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Roon the Globe Nadia's trip around the world in 365 days :)

A taste of the Pantanal - our wetlands adventure!

UNITED KINGDOM | Monday, 4 July 2016 | Views [325]

So it's been a few days since we left The Pantanal for Sao Paulo and about time I updated my blog! I've not had much downtime in SP as we only had 2 full days due to travel arrangements. We probably only covered about 5% of this beast of a city but seen what we wanted to see. Anyway I plan to cover that in a separate blog, it's time for the lowdown on The Pantanal.

Planning this trip was not easy to fit into 3 weeks, especially when we both enjoy a mix of city breaks and seeing wildlife. The decision to visit the largest wetlands in the World was a toss up between that and spending 3 days at Ilha Grande (beach spot) between Rio and SP. Figuring we can do a beach holiday in Europe at any time in life we decided to see a bit of Brazil's impressive wildlife species. It was definitely the right decision! Although the journey was not an easy task into the middle of Mato Grosso state we made it after about 12 hours from Iguazu Falls - 2 flights connecting in SP and 2 taxis to the hotel. Our hotel was wrongly marked on booking.com and not in a small village as we expected but 65km further down a dirt track! I will not go into the ins and outs but we were saved by a random Brazilian tour guide based in Pocone (gateway town to the Pantanal) who got us an airport transfer to the village then personally drove us to our accommodation.

On arriving at the accommodation around 7pm we were welcomed with some fresh piranha soup which was umm tasty (even Niall the non - fish eater tried it!). We were full board with buffets at each meal time - I have probably put on about a stone in 3 days with all the cakes and rice I've consumed! There were only 6 of us staying at the hotel so it was great having some peace and quiet after all the city action. It was pretty much just us and the birds for 3 days!

Obviously the reason we trekked this far was to see some native wildlife and many say it's better than the Amazon here. The reason is you can actually see the animals and not just kilometres of dense jungle. Another benefit is we are in the dry season which means dirt tracks are passable and animals and birds can almost always be found around the nearest watering hole. They weren't wrong - on the way to our hotel we saw so many birds, including a rhea (ostrich family). Also 2 giant anteater which are supposedly hard to spot, 100s of caiman alligators and a family of capybaras (world's biggest rodent at 1 metre long). I was sold on the place before even arriving to the hotel!

The hotel was pretty basic, well probably luxury standards in these type of areas but had a lovely pool and gardens. The staff were helpful, friendly and didn't speak a word of English which made for some interesting conversations in Spanish/bad Portuguese. They arranged wee trips for us on the first day so we took a short hike early doors. This was your breakfast at 7am kinda place, as the animals are out at this time and we saw some hooded capuchins (really cute monkeys) hanging around. Later in the day we took a boat trip with the Brazilian Steve Irwin who fed a caiman with fish he had caught in the river, plus a hawk and a giant stork. I'm not much of a birdwatcher but I was blown away by the amount of species we saw and kinda turned into a spotter for 3 days, ticking each one off my list. Afterwards we were taken to a farm about 1 hour down the dirt track on the back of a jeep. They then took us on an even smaller boat (eeek loads of caiman!!) to watch the sunset which was stunning! The only bad part was it got dark and on the way back we were hit by beasties the whole way..so glad I had my scarf on to cover my mouth! The mosquitoes were, as expected, horrendous. So at dusk we had to cover up and cover ourselves in DEET repellant.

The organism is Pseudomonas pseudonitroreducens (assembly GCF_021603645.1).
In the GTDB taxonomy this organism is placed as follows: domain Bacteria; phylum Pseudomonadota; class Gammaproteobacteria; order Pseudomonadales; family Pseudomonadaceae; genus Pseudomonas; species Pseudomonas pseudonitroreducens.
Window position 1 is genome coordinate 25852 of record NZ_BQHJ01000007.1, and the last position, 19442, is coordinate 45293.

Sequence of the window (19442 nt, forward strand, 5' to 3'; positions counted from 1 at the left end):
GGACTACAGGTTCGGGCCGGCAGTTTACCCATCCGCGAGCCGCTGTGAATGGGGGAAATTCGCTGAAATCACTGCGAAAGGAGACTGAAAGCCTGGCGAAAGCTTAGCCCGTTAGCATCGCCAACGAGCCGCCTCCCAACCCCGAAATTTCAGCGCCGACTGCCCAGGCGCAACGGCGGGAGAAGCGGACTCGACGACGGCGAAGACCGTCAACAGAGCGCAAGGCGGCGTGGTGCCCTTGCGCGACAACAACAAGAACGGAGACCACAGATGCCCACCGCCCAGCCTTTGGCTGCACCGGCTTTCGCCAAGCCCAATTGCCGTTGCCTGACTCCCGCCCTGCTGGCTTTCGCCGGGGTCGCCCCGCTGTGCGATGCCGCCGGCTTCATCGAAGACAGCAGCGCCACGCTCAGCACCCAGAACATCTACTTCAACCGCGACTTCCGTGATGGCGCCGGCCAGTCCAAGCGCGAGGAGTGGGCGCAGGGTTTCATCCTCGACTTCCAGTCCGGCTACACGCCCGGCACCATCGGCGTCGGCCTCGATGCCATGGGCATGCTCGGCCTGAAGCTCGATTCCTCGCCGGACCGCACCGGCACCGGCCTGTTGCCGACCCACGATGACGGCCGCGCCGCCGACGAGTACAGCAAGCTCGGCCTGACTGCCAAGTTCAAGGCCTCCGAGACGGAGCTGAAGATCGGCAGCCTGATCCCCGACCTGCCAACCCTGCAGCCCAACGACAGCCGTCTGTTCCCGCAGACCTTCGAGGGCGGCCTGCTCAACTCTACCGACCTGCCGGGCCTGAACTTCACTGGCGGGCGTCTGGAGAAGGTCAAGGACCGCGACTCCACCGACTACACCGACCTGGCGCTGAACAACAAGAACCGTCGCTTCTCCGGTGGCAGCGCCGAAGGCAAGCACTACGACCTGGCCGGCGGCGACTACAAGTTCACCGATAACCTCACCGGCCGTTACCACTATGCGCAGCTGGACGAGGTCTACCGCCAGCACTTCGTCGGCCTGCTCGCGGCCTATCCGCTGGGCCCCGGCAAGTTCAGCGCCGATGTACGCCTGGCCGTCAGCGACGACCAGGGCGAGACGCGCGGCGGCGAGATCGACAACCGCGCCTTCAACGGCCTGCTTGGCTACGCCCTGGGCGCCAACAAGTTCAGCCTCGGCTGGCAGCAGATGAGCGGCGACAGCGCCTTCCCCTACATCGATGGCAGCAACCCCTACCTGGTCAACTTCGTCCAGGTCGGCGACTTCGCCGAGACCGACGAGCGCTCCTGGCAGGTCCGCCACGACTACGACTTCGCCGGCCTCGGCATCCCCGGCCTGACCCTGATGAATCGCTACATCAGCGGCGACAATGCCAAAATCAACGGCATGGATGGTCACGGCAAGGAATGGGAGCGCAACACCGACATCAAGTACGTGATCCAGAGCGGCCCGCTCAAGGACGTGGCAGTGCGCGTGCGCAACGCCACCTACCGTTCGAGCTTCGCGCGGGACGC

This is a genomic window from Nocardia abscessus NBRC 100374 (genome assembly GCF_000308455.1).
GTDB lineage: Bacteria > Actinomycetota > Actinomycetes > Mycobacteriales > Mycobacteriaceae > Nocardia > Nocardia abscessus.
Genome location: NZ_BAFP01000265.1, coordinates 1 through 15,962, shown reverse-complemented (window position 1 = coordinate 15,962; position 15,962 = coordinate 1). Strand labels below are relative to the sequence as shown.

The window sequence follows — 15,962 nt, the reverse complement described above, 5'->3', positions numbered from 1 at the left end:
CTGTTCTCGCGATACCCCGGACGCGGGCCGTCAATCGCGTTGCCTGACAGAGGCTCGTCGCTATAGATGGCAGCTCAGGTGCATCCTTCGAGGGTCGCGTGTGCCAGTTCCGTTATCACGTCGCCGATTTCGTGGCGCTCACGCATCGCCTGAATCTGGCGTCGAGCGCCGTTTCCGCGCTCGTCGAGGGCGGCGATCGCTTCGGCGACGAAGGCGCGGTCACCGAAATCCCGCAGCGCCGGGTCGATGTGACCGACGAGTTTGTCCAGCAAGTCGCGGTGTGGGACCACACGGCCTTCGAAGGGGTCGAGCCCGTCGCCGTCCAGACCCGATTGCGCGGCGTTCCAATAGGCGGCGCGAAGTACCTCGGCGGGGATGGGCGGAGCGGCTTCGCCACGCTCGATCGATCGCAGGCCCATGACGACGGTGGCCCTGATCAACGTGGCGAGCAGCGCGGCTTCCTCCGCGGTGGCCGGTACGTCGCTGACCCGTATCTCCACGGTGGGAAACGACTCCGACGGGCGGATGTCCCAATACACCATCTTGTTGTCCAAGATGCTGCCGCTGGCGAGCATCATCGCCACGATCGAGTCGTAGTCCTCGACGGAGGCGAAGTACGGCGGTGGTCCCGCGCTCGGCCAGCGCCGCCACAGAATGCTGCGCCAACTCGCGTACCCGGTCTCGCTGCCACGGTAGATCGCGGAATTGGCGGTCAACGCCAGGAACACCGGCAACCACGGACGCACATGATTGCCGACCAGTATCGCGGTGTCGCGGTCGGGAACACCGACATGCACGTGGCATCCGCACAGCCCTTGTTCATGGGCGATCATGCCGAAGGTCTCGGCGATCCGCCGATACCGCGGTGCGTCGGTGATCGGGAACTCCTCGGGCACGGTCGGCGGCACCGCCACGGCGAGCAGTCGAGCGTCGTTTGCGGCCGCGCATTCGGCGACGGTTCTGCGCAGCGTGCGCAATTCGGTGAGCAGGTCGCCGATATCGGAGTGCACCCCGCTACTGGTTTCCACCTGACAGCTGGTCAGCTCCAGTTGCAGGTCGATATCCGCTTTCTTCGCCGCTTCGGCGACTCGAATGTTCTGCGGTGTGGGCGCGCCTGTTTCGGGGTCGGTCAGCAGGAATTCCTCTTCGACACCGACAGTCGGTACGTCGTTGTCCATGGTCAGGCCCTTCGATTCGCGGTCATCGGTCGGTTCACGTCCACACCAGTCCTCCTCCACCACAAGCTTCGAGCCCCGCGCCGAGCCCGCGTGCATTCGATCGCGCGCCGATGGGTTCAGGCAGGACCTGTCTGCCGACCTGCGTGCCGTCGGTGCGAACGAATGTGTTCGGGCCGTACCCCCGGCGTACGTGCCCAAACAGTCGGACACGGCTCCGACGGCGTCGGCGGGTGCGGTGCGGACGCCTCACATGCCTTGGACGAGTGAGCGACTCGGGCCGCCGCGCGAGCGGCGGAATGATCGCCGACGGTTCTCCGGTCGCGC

The next day was a chilled one by the pool, i was pretty thankful for that after such an action packed holiday. We could finally get some tanning done aswell!

On our last morning we were taken on an early morning horse trek. I was quite apprehensive at first given we had no protection or helmets and I'd never been on a horse as an adult, but sometimes you have to take a risk in life. It was a lovely wee jaunt for 1 hour and we saw some marsh deer hiding in the bushes on our travels. Safe to say my arse was killing me afterwards (and has been for the last 2 days since!)

Overall the Pantanal was worth the trek but the only thing I would have done differently is organise an English tour guide. I'm really not a big one for organised tours and after researching this area and seeing the expense of them we decided to "wing it". However this is one place where you can't really do that, it's the middle of nowhere and having a knowledgeable guide will help you spot things that you wouldn't ordinarily notice making it a much more worthwhile experience. We had contemplated hiring a car, thank God we never after seeing the roads - it was jeep and truck friendly only! Luckily the hotel had things planned for us otherwise we wouldn't have seen as much of the wildlife that we wanted to. It's definitely somewhere I would return to and perhaps spend a full week doing a safari, but this was a great little taster.

The next blog I'll be talking about our whirlwind trip in the concrete jungle of Sao Paulo, 3rd largest city in the world!

Tags: animals, birdwatching, brazil, caiman, farms, horseriding, jungle, pantanal, wetlands

 

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